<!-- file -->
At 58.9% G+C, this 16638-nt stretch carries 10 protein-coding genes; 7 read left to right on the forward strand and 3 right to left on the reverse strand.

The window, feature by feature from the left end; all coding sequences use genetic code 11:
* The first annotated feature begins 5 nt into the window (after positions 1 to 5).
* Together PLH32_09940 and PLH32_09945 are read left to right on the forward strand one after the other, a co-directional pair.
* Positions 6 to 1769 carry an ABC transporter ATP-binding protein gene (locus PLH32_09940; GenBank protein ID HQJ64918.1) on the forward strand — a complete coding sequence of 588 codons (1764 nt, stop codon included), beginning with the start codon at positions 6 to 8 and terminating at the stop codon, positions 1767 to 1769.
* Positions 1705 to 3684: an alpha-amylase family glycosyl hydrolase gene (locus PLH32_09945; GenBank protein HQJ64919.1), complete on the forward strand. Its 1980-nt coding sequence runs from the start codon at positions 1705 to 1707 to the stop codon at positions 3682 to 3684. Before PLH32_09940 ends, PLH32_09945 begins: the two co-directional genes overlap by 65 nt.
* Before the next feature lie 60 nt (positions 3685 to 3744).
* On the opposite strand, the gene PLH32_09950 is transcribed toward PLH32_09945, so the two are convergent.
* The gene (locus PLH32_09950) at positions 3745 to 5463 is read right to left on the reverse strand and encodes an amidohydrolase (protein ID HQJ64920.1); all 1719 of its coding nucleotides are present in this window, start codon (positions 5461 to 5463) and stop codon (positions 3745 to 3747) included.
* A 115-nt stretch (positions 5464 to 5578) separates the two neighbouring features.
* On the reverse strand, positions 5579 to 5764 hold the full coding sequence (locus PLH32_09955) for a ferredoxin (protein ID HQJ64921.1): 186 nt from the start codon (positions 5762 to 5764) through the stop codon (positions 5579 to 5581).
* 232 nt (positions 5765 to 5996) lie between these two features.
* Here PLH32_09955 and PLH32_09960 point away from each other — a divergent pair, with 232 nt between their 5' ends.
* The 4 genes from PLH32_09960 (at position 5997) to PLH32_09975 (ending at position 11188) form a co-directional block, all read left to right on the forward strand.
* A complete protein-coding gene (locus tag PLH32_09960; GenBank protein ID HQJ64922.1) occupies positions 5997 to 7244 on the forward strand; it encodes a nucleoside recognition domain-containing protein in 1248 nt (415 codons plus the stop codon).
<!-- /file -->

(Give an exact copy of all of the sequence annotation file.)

At 58.9% G+C, this 16638-nt stretch carries 10 protein-coding genes; 7 read left to right on the forward strand and 3 right to left on the reverse strand.

The window, feature by feature from the left end; all coding sequences use genetic code 11:
* The first annotated feature begins 5 nt into the window (after positions 1 to 5).
* Together PLH32_09940 and PLH32_09945 are read left to right on the forward strand one after the other, a co-directional pair.
* Positions 6 to 1769 carry an ABC transporter ATP-binding protein gene (locus PLH32_09940; GenBank protein ID HQJ64918.1) on the forward strand — a complete coding sequence of 588 codons (1764 nt, stop codon included), beginning with the start codon at positions 6 to 8 and terminating at the stop codon, positions 1767 to 1769.
* Positions 1705 to 3684: an alpha-amylase family glycosyl hydrolase gene (locus PLH32_09945; GenBank protein HQJ64919.1), complete on the forward strand. Its 1980-nt coding sequence runs from the start codon at positions 1705 to 1707 to the stop codon at positions 3682 to 3684. Before PLH32_09940 ends, PLH32_09945 begins: the two co-directional genes overlap by 65 nt.
* Before the next feature lie 60 nt (positions 3685 to 3744).
* On the opposite strand, the gene PLH32_09950 is transcribed toward PLH32_09945, so the two are convergent.
* The gene (locus PLH32_09950) at positions 3745 to 5463 is read right to left on the reverse strand and encodes an amidohydrolase (protein ID HQJ64920.1); all 1719 of its coding nucleotides are present in this window, start codon (positions 5461 to 5463) and stop codon (positions 3745 to 3747) included.
* A 115-nt stretch (positions 5464 to 5578) separates the two neighbouring features.
* On the reverse strand, positions 5579 to 5764 hold the full coding sequence (locus PLH32_09955) for a ferredoxin (protein ID HQJ64921.1): 186 nt from the start codon (positions 5762 to 5764) through the stop codon (positions 5579 to 5581).
* 232 nt (positions 5765 to 5996) lie between these two features.
* Here PLH32_09955 and PLH32_09960 point away from each other — a divergent pair, with 232 nt between their 5' ends.
* The 4 genes from PLH32_09960 (at position 5997) to PLH32_09975 (ending at position 11188) form a co-directional block, all read left to right on the forward strand.
* A complete protein-coding gene (locus tag PLH32_09960; GenBank protein ID HQJ64922.1) occupies positions 5997 to 7244 on the forward strand; it encodes a nucleoside recognition domain-containing protein in 1248 nt (415 codons plus the stop codon).